Evolutionary Anthropology as a Minor (25%) enables you to participate in our unique, fully interdisciplinary programme, based on the study of three major areas of evolutionary anthropology – the archaeology of human evolution, palaeoanthropology, and primatology.

In Year One you will study our introductory modules on the origins of humanity, evolution of the human mind, and issues in evolutionary anthropology.

In Years Two and Three, you will build on this knowledge, choosing from a wide range of modules in order to follow a pathway within Evolutionary Anthropology that particularly interests you.

Department Key Facts

Number of first year students

84 Year One undergraduates in 2016

UK league tables

• Ranked 11th for Archaeology in the Sunday Times/Times University Guide 2017
• Ranked 5th for Archaeology in The Guardian University Guide 2018

National Student Survey

96% of students are happy with the teaching on their programme (National Student Survey 2016)

Research performance

Ranked 5th for Archaeology and Egyptology for world-leading 4* and 3* research in the Research Excellence Framework (REF) 2014

Why this subject?

Bring theory to life

At Liverpool our teaching is not just paper-based; we have campus facilities that allow you to experience hands-on activities to complement your studies. You’ll be taught in our Garstang Museum of Archaeology, which holds over 40,000 artefacts, including collections from Egypt, the Aegean, Sudan, the Middle East and Great Britain. You’ll use specialised archaeological facilities in our Archaeological Research Laboratories as well as our award-winning Central Teaching Laboratories where you’ll find equipment and material for scientific analysis and a dedicated space for flint-knapping and cave-painting, all of which are part of our core teaching activities.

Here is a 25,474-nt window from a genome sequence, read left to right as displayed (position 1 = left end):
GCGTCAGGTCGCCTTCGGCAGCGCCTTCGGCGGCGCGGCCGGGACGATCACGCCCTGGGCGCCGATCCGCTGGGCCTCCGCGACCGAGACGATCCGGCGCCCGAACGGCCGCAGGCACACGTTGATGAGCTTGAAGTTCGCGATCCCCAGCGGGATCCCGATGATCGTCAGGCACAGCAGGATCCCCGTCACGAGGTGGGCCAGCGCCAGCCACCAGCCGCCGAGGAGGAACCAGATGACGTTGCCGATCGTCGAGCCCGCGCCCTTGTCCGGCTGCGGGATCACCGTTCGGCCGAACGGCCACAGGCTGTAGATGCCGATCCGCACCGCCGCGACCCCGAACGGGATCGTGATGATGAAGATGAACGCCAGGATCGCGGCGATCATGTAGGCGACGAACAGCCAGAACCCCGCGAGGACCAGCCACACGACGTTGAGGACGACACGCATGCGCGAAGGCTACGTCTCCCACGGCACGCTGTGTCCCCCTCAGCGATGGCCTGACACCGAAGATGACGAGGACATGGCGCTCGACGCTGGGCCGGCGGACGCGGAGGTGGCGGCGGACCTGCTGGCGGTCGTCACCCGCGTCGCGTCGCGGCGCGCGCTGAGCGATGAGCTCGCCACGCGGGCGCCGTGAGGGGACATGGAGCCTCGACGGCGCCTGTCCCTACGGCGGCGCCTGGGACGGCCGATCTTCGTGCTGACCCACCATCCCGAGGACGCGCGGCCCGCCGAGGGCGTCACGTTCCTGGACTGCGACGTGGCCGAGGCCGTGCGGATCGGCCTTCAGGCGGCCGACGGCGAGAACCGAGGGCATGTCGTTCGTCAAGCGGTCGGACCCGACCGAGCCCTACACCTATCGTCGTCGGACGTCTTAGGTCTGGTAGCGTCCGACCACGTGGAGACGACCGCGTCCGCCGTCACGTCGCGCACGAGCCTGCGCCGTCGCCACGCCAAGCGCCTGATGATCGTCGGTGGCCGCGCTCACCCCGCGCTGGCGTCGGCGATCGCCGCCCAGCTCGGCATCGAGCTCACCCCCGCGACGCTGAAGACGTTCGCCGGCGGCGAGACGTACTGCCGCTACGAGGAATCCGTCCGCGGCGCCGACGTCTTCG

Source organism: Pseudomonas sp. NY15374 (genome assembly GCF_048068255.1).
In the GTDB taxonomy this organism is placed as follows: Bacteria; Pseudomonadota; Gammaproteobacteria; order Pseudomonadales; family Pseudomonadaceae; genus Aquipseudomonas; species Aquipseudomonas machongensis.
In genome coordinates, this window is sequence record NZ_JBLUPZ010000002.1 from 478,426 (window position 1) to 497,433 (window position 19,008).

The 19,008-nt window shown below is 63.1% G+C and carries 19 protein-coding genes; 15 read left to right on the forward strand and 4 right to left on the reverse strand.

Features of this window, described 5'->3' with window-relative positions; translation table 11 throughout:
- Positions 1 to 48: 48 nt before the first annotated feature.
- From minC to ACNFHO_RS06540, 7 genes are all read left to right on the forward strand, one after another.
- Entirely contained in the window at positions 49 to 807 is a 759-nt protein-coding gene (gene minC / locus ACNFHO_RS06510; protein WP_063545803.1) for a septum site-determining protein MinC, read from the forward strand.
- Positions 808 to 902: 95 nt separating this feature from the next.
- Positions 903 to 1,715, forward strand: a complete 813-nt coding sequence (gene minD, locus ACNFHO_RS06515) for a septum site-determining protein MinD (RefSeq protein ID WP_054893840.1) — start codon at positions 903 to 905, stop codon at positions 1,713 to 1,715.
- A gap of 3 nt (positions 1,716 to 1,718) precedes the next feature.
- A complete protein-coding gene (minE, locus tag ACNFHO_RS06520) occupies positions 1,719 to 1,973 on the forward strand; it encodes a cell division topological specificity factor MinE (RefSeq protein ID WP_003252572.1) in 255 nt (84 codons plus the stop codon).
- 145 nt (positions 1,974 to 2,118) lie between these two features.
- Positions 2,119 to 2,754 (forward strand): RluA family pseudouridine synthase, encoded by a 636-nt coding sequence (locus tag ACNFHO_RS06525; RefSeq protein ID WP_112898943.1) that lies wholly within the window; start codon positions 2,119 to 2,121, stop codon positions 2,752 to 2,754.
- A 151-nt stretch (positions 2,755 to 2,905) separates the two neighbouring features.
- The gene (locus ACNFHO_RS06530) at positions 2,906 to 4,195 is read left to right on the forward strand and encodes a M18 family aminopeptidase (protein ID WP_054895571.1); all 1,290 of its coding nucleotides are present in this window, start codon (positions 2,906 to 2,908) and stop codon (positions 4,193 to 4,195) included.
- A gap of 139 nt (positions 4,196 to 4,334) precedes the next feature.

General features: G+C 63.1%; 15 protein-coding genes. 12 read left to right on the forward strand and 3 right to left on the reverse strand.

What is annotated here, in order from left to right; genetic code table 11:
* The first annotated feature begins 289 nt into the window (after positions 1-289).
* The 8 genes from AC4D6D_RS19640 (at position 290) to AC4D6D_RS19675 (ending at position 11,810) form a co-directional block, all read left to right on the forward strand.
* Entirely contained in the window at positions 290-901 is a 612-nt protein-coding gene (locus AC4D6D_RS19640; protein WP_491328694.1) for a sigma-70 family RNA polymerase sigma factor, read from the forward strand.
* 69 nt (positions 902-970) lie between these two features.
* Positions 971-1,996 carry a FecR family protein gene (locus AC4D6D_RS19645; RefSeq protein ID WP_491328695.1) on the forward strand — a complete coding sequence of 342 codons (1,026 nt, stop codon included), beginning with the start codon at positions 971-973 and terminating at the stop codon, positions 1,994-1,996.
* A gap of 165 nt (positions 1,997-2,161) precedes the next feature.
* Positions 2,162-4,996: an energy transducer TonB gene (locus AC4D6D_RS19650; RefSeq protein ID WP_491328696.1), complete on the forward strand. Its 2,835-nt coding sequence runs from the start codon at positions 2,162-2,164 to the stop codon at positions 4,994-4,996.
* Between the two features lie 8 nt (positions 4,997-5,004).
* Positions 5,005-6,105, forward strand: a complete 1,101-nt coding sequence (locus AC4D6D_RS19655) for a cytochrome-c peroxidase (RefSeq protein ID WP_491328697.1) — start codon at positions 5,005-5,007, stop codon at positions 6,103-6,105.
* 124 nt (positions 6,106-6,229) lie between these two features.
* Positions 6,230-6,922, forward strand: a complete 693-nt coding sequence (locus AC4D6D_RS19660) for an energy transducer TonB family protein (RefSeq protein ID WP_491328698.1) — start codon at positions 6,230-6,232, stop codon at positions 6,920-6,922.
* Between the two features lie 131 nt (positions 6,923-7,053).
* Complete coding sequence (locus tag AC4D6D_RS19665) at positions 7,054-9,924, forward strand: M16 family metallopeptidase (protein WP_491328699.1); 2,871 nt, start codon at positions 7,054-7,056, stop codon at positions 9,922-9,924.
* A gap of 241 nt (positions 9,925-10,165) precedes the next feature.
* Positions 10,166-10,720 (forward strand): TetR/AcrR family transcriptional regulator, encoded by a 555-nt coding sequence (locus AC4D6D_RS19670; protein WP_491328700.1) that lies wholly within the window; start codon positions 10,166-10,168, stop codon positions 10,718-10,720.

Benefit from the unique breadth of our programmes

You’ll work alongside staff who are experts in their chosen field and have developed degree programmes that fully immerse you in the subject by studying the world from human origins right through to the civilisations of Greece, Rome, the Near East and Egypt.

You can either choose to focus on a particular culture or period, or gain a broader training that combines ancient civilisations. Alongside this, you will also have the opportunity to explore a number of ancient languages: Egyptian Hieroglyphs, Greek, Latin, Coptic, Sumerian and Akkadian.

Surround yourself with academic excellence

You’ll be studying in one of the largest and well-established departments of its kind in the world, with a community of 35 full-time academic staff all engaged in internationally recognised research. In the latest Research Excellence Framework (REF) 2014, Archaeology and Egyptology staff were ranked 5th in the UK for world-leading research.

Our staff specialisms include Greek and Roman Literature and Culture, Ancient History, Mediterranean Archaeology, British Prehistoric and Historic Archaeology, Human Evolution (Evolutionary Anthropology), African Archaeology, Near Eastern Archaeology and Egyptology (the largest grouping of Egyptologists in the UK).

Fulfil your potential in a supportive environment

With our extensive staff expertise, we support you in every aspect of your learning. As you move through your programme of study, we work with you to encourage you to play to your strengths and to specialise in aspects and approaches that interest you most, whether historical, archaeological, literary or linguistic.